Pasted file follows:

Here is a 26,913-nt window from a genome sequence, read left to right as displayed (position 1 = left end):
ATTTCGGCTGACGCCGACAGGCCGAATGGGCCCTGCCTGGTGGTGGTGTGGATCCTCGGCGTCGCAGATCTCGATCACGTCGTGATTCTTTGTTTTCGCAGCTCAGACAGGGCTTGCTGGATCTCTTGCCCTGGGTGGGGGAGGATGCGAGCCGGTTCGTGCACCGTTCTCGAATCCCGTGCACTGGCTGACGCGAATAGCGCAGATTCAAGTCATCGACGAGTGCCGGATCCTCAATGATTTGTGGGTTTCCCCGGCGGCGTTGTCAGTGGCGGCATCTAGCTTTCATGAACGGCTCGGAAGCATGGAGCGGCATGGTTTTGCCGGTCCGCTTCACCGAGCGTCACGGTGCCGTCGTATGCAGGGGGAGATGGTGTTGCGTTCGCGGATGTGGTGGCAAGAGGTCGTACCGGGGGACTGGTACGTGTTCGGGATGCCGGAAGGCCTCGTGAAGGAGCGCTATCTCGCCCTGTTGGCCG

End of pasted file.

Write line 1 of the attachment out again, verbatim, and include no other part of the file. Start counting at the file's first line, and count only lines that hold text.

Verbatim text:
Here is a 26,913-nt window from a genome sequence, read left to right as displayed (position 1 = left end):